316 UCB, 80309-0316
ATLAS Center 329 303-492-7574 303-492-1362
The Experimental Cinema Group at CU Boulder was ushered in by Carla Selby and Gladney Oakley and was later carried forward by Bruce Conner and Stan Brakhage. It is now called First Person Cinema and the curator is Don Yannacito. This program was started in 1955 with the intention of bringing an awareness of the personal cinema to Boulder, and has become a highly respected international showcase for the makers of personal film. It is the longest running program in the world screening avant-garde film and video work.
Most screenings are Mondays at 7:00pm in the Visual Arts Complex Auditorium 1B20 / Admission is free.
Monday, February 3, 2020
Winners of The Grillo Awards
Made possible with funds from the Arts and Cultural Enrichment Fee. Free admission. The Grillo awards are designed to encourage excellence in filmmaking and help defray some of the expenses required to pursue a degree in film production. A total of up to $17,000 of Grillo funds is distributed each year to four tiers of production students. Final recipients and individual award amounts will be determined each semester by in-class student votes and a panel of judges made up of CU Film Studies faculty and outside professionals. A selection of award-winning films will be shown one night only. The Grillo Awards are drawn from a University of Colorado Foundation fund set up in the early 1990s by Virgil Grillo (1938-1994), the founder and former Director of the CU Film Studies Program, whose dedication and vision helped shepherd Film Studies from its modest beginnings in the 1970s to an undergraduate program with some 600 students.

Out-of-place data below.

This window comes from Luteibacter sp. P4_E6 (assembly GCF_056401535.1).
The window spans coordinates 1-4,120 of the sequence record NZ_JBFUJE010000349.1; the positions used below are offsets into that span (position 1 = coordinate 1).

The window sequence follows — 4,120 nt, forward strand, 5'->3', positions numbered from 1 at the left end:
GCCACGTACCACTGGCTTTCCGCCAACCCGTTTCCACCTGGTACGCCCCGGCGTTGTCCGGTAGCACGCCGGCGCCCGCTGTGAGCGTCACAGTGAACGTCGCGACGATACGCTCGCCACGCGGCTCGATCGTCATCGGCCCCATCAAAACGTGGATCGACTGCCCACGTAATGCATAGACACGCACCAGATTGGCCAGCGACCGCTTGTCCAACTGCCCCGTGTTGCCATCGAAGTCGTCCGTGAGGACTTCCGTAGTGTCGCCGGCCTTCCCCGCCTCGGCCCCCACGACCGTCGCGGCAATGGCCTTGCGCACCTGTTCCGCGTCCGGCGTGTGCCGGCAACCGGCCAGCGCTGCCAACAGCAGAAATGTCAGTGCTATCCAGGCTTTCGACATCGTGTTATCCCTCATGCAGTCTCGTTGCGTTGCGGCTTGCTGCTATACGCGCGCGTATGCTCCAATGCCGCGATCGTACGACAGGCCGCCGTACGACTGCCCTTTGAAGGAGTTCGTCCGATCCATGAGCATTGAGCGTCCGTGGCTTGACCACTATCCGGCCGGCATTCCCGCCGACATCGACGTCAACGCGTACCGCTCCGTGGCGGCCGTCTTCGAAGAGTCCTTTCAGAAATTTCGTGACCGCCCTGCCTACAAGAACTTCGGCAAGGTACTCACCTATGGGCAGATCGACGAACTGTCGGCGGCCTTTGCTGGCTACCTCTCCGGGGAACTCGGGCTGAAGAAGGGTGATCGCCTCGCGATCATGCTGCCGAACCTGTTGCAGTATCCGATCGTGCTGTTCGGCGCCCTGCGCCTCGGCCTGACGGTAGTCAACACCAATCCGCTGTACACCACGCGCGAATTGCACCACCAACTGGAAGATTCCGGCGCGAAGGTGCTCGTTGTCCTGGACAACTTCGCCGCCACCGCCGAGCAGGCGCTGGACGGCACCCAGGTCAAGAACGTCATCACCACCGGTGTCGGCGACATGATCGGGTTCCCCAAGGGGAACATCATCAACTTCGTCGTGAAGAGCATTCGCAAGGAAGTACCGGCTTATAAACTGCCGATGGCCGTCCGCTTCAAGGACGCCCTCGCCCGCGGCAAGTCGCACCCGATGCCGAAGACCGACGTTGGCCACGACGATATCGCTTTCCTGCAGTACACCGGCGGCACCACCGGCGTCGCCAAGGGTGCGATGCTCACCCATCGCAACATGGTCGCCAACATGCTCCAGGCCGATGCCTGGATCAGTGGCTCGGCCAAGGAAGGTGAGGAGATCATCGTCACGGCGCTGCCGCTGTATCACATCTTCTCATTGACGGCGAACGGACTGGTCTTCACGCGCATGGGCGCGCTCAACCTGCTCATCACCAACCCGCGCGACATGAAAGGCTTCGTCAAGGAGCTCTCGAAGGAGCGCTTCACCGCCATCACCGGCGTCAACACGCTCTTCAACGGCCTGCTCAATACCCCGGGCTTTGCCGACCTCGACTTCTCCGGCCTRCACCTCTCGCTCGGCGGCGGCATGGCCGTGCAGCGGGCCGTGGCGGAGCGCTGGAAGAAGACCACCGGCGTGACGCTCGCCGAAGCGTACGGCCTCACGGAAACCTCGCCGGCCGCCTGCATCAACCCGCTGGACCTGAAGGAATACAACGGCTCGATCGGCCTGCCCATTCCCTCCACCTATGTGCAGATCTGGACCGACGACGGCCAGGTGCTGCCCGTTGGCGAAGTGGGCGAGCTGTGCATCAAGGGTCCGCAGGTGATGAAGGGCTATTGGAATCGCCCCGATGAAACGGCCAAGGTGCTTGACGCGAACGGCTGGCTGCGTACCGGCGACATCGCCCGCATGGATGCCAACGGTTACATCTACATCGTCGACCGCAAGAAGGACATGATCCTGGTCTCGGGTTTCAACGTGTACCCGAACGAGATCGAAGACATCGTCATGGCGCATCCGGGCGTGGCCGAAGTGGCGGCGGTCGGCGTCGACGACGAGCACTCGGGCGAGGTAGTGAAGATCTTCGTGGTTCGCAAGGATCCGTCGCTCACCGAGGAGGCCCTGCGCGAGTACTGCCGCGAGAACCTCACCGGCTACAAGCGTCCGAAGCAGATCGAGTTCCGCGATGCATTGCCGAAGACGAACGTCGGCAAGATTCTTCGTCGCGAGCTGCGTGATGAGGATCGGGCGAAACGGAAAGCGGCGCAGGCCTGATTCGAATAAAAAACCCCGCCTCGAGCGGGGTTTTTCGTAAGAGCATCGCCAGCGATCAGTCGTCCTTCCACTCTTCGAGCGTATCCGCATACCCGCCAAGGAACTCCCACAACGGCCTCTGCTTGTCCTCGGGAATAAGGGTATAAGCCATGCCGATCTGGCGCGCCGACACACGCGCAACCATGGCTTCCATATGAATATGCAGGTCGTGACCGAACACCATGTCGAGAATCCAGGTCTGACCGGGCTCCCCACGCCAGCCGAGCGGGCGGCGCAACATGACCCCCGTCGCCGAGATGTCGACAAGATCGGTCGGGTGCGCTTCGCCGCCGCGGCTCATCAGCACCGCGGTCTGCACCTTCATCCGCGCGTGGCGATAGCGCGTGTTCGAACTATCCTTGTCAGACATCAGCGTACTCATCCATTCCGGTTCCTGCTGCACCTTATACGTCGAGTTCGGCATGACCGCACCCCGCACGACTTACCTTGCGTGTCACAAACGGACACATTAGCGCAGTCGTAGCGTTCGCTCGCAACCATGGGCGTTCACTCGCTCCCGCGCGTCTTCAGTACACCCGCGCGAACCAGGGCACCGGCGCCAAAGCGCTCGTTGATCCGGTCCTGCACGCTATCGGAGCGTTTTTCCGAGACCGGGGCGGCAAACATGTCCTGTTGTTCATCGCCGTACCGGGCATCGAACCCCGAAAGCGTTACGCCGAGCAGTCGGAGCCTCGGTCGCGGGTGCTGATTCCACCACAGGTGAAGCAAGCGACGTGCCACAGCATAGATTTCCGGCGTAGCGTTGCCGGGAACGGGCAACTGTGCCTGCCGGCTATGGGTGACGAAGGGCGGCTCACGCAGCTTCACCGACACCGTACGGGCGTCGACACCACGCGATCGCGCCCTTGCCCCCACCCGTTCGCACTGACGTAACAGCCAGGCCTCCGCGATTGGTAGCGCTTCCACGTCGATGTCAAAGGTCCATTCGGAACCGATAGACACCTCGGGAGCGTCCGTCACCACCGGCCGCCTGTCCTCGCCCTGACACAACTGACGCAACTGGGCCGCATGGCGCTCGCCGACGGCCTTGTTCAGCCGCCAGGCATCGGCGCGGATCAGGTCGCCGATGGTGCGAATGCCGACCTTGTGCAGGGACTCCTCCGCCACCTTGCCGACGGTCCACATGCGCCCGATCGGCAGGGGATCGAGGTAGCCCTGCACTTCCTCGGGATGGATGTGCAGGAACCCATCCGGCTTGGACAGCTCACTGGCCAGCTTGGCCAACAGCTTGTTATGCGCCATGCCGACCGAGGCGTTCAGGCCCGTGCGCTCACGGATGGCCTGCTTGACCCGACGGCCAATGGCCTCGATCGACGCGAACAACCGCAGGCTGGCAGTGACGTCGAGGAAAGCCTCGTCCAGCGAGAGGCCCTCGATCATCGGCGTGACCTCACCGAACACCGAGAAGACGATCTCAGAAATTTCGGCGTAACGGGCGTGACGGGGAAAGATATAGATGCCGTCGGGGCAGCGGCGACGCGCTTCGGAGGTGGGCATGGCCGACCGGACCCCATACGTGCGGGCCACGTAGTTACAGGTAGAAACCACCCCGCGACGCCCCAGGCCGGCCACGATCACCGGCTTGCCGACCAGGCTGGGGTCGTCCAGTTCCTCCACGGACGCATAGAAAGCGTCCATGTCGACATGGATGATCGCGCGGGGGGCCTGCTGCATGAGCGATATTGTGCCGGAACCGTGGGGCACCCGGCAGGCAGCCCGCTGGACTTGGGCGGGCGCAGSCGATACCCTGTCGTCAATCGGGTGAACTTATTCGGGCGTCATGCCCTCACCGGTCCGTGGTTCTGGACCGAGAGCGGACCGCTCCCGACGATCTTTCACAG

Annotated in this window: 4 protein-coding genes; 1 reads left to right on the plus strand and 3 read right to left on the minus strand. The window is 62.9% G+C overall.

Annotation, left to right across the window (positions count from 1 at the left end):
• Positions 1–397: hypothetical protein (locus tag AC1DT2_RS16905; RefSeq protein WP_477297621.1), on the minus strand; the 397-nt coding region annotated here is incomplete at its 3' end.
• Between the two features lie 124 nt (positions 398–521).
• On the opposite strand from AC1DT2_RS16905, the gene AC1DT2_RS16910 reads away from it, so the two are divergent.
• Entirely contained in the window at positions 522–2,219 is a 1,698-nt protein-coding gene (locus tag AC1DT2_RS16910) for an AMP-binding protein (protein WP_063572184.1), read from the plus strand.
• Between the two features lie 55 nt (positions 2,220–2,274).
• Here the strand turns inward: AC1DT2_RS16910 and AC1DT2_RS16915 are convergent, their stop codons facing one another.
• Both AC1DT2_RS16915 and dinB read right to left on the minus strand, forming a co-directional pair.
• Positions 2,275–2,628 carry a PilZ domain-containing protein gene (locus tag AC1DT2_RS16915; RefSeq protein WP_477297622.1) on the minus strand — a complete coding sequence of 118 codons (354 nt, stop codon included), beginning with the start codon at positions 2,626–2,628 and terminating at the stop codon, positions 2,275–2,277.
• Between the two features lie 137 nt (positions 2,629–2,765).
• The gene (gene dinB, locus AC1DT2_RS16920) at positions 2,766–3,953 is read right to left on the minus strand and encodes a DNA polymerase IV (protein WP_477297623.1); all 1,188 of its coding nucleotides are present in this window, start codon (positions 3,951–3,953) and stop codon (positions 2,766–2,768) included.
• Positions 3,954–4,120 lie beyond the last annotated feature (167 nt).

Monday, February 17, 2020
Sarah Christman makes non-fiction films that explore the intersections between people, technology and the natural world. Christman’s work has screened widely, including the MoMA Documentary Fortnight, Rotterdam International Film Festival, Toronto International Film Festival, New York Film Festival, and the Los Angeles Filmforum. She received the New Visions Award from the San Francisco International Film Festival for her film “Dear Bill Gates,” and Jury Awards from the Ann Arbor Film Festival for “Gowanus Canal” and “As Above, So Below.” She is an Associate Professor in the Film Department at Brooklyn College/CUNY. “Swarm Season” is her first feature length film.
Saturday, March 14, 2020
March 14 and 15
Uncertain Voyages, Unstable Terrains
The 16th Brakhage Center Symposium will focus on the interface between travel and space, real and imaginary geographies, dislocation andidentity. It will examine the complex circulation of bodies within the ever-shifting political and cultural spaces of contemporary life and the reformulation of concepts such as centers and margins, land and territory, home and homelessness. There will be presentations and screenings on March 14 by Ben Russell, Ephraim Asili, and Shambhavi Kaul (whose installation, Modes of Faltering, will be on view in the Black Box), followed by two programs on March 15 devoted to Latin American avant-garde cinema, curated by Jesse Lerner. Venue: ATLAS 100. All events are free and open to the public. For more information, please go to https://www.colorado.edu/brakhagecenter/
Monday, April 13, 2020